Many drugs are based on natural substances. Because it is usually difficult, if not impossible, to isolate these in sufficient quantities from plants or microorganisms, they must be synthesized in the laboratory.
This requires linking carbon atoms – with the right spatial orientation (stereochemistry) relative to each other. In the journal Angewandte Chemie, E. Peter Kündig and a team from the University of Geneva (Switzerland) have now introduced a palladium-catalyzed synthesis that allows them to produce indoline derivatives with the correct spatial arrangement.When synthesizing large, complex organic molecules, it is generally easier to make smaller individual pieces that can then be linked together to make the final product. The award of the 2010 Nobel Prize in chemistry to R. Heck, E. Negishi, and A. Suzuki for their work on palladium-catalyzed cross-coupling indicates the importance of methods for creating bonds between carbon atoms.
Another complication in the synthesis of natural products is that molecules with identical atomic compositions can have different spatial arrangements.
This results from the chirality of carbon centers: when carbon is bound to four different partners, these can be arranged in two different ways that are mirror images of each other (chirality). When two carbon atoms are coupled together, new chiral centers may be formed. Coupling reactions that selectively deliver products with the desired spatial arrangement are thus high on the chemist’s wish list.
Kündig and his co-workers have now made a breakthrough. They have developed a new synthesis for fused indolines, a class of materials that represent an important structural motif in many natural products and pharmaceuticals, including the tumor drug Vinblastin, the antirheumatic drug Ajmalin, and the neurotoxin strychnine. Indoline is a double-ring structure consisting of one aromatic six-carbon ring and a nitrogen-containing five-membered ring; in a fused indoline, the five-membered ring is fused with an additional five- or six-membered ring.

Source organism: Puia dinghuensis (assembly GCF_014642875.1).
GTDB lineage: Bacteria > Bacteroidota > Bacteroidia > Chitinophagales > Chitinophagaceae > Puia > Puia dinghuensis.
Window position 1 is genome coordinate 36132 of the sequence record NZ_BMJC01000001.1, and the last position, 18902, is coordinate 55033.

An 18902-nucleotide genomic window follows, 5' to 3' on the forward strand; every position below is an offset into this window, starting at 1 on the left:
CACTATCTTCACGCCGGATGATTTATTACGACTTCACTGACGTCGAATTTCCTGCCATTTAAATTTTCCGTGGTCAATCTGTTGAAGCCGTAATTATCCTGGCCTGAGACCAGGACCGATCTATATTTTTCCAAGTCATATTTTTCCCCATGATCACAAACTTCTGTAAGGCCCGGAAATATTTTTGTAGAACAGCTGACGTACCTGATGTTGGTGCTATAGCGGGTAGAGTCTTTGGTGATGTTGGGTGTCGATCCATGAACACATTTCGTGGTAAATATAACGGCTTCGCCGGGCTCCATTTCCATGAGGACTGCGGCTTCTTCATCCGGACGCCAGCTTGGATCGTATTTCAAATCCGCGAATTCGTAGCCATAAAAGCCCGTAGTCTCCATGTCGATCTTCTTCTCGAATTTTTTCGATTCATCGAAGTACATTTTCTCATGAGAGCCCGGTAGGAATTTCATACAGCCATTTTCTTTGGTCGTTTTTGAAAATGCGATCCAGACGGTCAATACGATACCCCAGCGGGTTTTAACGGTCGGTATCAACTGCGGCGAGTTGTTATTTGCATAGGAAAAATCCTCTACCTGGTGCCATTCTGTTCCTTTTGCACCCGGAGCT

As a starting material, the researchers used a molecule in which the central five-membered ring is still open. One of the carbon atoms to be bound was activated through binding to a bromine atom. Cleavage of the bromine and a hydrogen atom leads to ring closure. This forms a chiral center; so two different spatial arrangements of the product are possible. Thanks to a new special palladium catalyst, the researchers were able to exclusively involve only one C–H bond (of two chemically identical ones) in the reaction. Their success stems form a bulky chiral ligand, known as an N-heterocyclic carbene, which is bound to the palladium atom. The special thing about this novel catalyst is that the selectivity is maintained even at the required high temperatures around 150 °C.Author: E. Peter Kündig, Université de Genève (Switzerland), http://www.unige.ch/sciences/chiorg/kundig/home
Angewandte Chemie International Edition, Permalink to the article: http://dx.doi.org/10.1002/anie.201102639
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